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DEATH NOTICES ANDERSON, RUTH (nee DAWSON) of St. Thomas, passed away Saturday, April 14, 2012 in her 99th year.  Cremation.  Private graveside service.  Sifton Funeral Home. CARROLL, SCOTT “SCOTTY” of Richmond, passed away, Friday, April 13, 2012 in his 86th year. A family graveside service at a later date. H.A. Kebbel Funeral Home. COROEDOFF, WANDA of St. Thomas, passed away on Thursday, April 12, 2012 in her 92nd year. No visitation at her request. Williams Funeral Home Ltd. DUCKWORTH, JAMES GEORGE of Belmont, passed away Sunday, April 8, 2012 at the age of 69. Private. Williams Funeral Home Ltd. McMAHON, MARION (nee SIMMONS)  of St. Thomas, passed away Thursday, April 12, 2012 in her 85th year.  A private graveside service was held.  Sifton Funeral Home. McTAGGART, MARY ELIZABETH of Aylmer, passed away on Wednesday, April 11, 2012 in her 50th year. A funeral service was held April 14, 2012. Williams Funeral Home Ltd. SCHNED, “BETTY” ELIZABETH of Aylmer, passed away on Sunday, April 15, 2012 in her 88th year. A funeral service was held April 18, 2012. H.A. Kebbel Funeral Home.

SMITH, W. KEITH of St. Thomas passed away on Wednesday, April 11, 2012 at the age of 65. A funeral service was held April 14, 2012. Williams Funeral Home Ltd. WEEKS, MRS. MADELINE (nee DADSON) of St. Thomas, passed away Monday, April 16, 2012 in her 84th year.  A funeral service was held on Wednesday, April 18, 2012. Sifton Funeral Home.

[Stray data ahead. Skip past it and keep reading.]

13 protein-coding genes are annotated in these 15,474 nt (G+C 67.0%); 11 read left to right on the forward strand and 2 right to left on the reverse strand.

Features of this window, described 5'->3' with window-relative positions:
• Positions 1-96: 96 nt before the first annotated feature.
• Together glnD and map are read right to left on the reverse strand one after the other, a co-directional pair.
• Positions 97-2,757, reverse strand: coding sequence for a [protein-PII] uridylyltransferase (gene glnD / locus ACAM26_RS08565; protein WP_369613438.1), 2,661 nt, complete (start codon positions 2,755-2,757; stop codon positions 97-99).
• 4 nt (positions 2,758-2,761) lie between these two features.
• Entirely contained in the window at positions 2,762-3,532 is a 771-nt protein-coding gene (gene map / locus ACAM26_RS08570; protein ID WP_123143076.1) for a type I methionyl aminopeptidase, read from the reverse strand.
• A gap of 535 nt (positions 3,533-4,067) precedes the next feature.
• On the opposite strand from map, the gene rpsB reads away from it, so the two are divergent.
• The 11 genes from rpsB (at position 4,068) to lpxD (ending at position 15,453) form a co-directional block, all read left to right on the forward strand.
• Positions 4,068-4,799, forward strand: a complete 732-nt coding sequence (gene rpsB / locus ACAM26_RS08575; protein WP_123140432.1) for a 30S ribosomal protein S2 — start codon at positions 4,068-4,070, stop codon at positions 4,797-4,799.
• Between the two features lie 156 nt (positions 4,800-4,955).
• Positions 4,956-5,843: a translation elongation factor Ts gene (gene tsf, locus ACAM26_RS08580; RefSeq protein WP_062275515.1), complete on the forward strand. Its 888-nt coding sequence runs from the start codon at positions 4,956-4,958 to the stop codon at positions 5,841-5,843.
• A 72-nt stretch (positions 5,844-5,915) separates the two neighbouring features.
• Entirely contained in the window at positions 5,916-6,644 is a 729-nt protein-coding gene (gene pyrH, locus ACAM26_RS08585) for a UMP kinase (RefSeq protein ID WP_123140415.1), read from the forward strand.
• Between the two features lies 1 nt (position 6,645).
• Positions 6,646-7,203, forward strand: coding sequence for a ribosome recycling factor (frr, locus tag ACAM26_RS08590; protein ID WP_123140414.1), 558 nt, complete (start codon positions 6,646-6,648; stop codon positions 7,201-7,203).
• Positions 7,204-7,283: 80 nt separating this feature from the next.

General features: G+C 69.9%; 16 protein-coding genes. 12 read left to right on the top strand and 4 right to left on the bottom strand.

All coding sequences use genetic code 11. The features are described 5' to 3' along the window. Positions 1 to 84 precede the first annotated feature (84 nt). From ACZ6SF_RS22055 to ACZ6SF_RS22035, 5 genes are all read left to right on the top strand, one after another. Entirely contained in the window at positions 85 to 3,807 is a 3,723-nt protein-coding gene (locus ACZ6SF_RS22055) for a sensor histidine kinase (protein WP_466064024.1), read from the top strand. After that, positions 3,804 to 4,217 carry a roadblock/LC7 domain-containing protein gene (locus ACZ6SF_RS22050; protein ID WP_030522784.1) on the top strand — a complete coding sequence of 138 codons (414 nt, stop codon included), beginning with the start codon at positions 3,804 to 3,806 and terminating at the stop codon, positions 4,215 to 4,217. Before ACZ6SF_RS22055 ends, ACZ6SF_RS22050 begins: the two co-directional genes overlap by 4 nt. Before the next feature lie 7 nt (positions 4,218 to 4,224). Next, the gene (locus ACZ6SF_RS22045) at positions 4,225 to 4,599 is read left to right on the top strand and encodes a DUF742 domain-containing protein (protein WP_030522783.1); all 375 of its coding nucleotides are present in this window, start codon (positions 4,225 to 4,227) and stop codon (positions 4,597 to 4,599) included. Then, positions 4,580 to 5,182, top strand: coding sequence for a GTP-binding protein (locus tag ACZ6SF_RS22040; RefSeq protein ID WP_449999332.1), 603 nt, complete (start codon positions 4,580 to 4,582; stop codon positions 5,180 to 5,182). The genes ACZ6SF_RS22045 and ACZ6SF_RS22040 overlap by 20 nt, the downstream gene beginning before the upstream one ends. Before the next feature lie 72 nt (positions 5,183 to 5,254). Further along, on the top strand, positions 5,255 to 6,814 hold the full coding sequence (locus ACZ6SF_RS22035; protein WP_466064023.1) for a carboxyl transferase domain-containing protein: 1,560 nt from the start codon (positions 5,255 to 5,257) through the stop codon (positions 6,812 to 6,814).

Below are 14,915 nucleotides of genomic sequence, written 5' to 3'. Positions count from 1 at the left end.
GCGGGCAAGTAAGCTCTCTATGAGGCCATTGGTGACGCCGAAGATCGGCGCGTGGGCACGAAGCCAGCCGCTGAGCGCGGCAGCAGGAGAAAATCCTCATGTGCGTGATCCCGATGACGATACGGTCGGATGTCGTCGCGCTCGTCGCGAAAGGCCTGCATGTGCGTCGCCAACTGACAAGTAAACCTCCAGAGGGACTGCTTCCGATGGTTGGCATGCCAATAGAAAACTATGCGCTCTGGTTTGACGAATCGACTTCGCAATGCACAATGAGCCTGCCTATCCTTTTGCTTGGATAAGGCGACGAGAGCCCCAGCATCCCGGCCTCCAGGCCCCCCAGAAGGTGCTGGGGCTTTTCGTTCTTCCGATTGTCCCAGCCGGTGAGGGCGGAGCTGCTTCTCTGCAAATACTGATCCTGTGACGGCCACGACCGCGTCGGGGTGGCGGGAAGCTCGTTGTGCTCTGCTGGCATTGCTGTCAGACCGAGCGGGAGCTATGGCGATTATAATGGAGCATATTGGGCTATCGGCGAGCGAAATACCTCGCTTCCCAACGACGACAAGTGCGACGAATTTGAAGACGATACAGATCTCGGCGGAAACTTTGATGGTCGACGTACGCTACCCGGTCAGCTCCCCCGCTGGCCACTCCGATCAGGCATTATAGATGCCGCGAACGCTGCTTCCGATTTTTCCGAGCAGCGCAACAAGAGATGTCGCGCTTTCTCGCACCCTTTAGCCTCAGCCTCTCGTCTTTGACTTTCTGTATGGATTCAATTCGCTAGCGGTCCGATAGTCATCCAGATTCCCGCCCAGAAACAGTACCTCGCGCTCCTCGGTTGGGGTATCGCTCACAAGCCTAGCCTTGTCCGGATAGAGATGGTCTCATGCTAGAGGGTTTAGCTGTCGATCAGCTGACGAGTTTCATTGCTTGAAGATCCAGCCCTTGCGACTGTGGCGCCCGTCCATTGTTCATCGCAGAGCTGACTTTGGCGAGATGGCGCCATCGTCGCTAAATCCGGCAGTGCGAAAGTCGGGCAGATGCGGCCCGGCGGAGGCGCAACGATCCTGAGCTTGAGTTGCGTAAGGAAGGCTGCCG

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St. Thomas/Elgin Weekly News - April 19, 2012 23

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Multiple award winners

Creativity is alive and well Art exhibit by local

Tyler Tran won four awards, and his sister Vanessa-An one award, which were presented to them April 13 at the St. Thomas Rotary Music Festival Keynotes concert held at the Salvation Army. The event concluded the 58th annual festival sponsored by the Rotary Club of St. Thomas Foundation. (Photo by Brian Wilsdon)

teens on display by Anita LaRue

In an age of social media, electronic games and hundreds of television channels, it may seem that our youth are losing the gift of creativity. But, are they really? The Great Beginnings Secondary School Art Exhibition, which opened April 14 at the St. Thomas Elgin-Public Art Centre, may prove just the opposite. Talented young artists from secondary schools around Elgin County, including Parkside Collegiate, Central Elgin, St. Joseph’s, Arthur Voaden, West Elgin and East Elgin, are showing an astounding gift for artistic expression. “It is the kids who have come through grade school and decide, ‘I may have some talent and I really enjoy doing it,’” says Sherri Howard, education and event coordinator of the St. Thomas Elgin-Public Art Centre. “It’s amazing to see just how big the leap of artistic ability changes from elementary school to high school.” Using materials such as acrylic paint, charcoal, sketching pencils and pencil crayons, these artists from Grades 9 to 12 generate such extraordinary energy in their paintings that the viewer can feel the vitality they are trying to express in their work. As well as using their talent to articulate themselves, students also use artistic expression to relieve the stressors that come with being young. Samantha Page, a Grade 10 student at Arthur Voaden says, “I painted all the time when I was little. It